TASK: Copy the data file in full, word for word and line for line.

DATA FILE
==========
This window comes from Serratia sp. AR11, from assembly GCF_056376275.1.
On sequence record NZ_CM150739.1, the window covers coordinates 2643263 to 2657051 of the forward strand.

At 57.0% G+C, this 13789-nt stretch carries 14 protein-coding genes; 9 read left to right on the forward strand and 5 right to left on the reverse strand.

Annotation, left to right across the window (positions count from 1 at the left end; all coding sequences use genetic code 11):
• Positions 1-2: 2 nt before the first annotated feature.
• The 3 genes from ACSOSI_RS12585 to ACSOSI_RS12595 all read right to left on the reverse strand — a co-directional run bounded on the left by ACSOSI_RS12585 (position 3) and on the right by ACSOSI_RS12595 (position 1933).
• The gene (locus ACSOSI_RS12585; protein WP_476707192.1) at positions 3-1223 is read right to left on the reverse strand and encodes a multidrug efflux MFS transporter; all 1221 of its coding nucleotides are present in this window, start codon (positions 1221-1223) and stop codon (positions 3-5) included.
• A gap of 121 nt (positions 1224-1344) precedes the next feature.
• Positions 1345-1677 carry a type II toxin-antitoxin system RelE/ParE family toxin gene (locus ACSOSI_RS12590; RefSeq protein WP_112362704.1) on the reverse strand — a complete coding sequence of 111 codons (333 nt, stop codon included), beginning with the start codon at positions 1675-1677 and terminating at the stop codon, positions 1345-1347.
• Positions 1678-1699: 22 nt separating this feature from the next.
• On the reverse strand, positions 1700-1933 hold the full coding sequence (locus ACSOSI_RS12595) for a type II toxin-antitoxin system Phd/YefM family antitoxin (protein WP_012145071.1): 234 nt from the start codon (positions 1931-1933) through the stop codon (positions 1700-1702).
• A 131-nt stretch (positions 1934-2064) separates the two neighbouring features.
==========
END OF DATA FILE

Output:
This window comes from Serratia sp. AR11, from assembly GCF_056376275.1.
On sequence record NZ_CM150739.1, the window covers coordinates 2643263 to 2657051 of the forward strand.

At 57.0% G+C, this 13789-nt stretch carries 14 protein-coding genes; 9 read left to right on the forward strand and 5 right to left on the reverse strand.

Annotation, left to right across the window (positions count from 1 at the left end; all coding sequences use genetic code 11):
• Positions 1-2: 2 nt before the first annotated feature.
• The 3 genes from ACSOSI_RS12585 to ACSOSI_RS12595 all read right to left on the reverse strand — a co-directional run bounded on the left by ACSOSI_RS12585 (position 3) and on the right by ACSOSI_RS12595 (position 1933).
• The gene (locus ACSOSI_RS12585; protein WP_476707192.1) at positions 3-1223 is read right to left on the reverse strand and encodes a multidrug efflux MFS transporter; all 1221 of its coding nucleotides are present in this window, start codon (positions 1221-1223) and stop codon (positions 3-5) included.
• A gap of 121 nt (positions 1224-1344) precedes the next feature.
• Positions 1345-1677 carry a type II toxin-antitoxin system RelE/ParE family toxin gene (locus ACSOSI_RS12590; RefSeq protein WP_112362704.1) on the reverse strand — a complete coding sequence of 111 codons (333 nt, stop codon included), beginning with the start codon at positions 1675-1677 and terminating at the stop codon, positions 1345-1347.
• Positions 1678-1699: 22 nt separating this feature from the next.
• On the reverse strand, positions 1700-1933 hold the full coding sequence (locus ACSOSI_RS12595) for a type II toxin-antitoxin system Phd/YefM family antitoxin (protein WP_012145071.1): 234 nt from the start codon (positions 1931-1933) through the stop codon (positions 1700-1702).
• A 131-nt stretch (positions 1934-2064) separates the two neighbouring features.